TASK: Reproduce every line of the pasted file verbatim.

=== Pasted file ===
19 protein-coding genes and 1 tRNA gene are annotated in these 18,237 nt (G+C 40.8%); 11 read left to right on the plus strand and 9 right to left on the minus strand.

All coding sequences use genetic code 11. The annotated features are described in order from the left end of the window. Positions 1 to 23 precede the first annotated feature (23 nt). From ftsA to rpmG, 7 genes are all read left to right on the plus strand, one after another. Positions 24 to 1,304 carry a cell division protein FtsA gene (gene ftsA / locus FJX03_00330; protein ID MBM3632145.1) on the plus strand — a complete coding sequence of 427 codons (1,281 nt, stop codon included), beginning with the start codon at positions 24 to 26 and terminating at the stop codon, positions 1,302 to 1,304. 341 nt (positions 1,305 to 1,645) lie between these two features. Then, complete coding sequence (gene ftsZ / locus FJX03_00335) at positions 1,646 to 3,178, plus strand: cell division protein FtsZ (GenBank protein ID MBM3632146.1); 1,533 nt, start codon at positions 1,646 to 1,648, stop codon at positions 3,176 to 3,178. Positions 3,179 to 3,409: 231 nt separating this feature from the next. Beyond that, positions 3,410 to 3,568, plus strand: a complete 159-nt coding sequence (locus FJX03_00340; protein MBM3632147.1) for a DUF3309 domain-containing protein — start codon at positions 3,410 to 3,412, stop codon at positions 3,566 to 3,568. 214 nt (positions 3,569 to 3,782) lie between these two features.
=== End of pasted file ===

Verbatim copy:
19 protein-coding genes and 1 tRNA gene are annotated in these 18,237 nt (G+C 40.8%); 11 read left to right on the plus strand and 9 right to left on the minus strand.

All coding sequences use genetic code 11. The annotated features are described in order from the left end of the window. Positions 1 to 23 precede the first annotated feature (23 nt). From ftsA to rpmG, 7 genes are all read left to right on the plus strand, one after another. Positions 24 to 1,304 carry a cell division protein FtsA gene (gene ftsA / locus FJX03_00330; protein ID MBM3632145.1) on the plus strand — a complete coding sequence of 427 codons (1,281 nt, stop codon included), beginning with the start codon at positions 24 to 26 and terminating at the stop codon, positions 1,302 to 1,304. 341 nt (positions 1,305 to 1,645) lie between these two features. Then, complete coding sequence (gene ftsZ / locus FJX03_00335) at positions 1,646 to 3,178, plus strand: cell division protein FtsZ (GenBank protein ID MBM3632146.1); 1,533 nt, start codon at positions 1,646 to 1,648, stop codon at positions 3,176 to 3,178. Positions 3,179 to 3,409: 231 nt separating this feature from the next. Beyond that, positions 3,410 to 3,568, plus strand: a complete 159-nt coding sequence (locus FJX03_00340; protein MBM3632147.1) for a DUF3309 domain-containing protein — start codon at positions 3,410 to 3,412, stop codon at positions 3,566 to 3,568. 214 nt (positions 3,569 to 3,782) lie between these two features.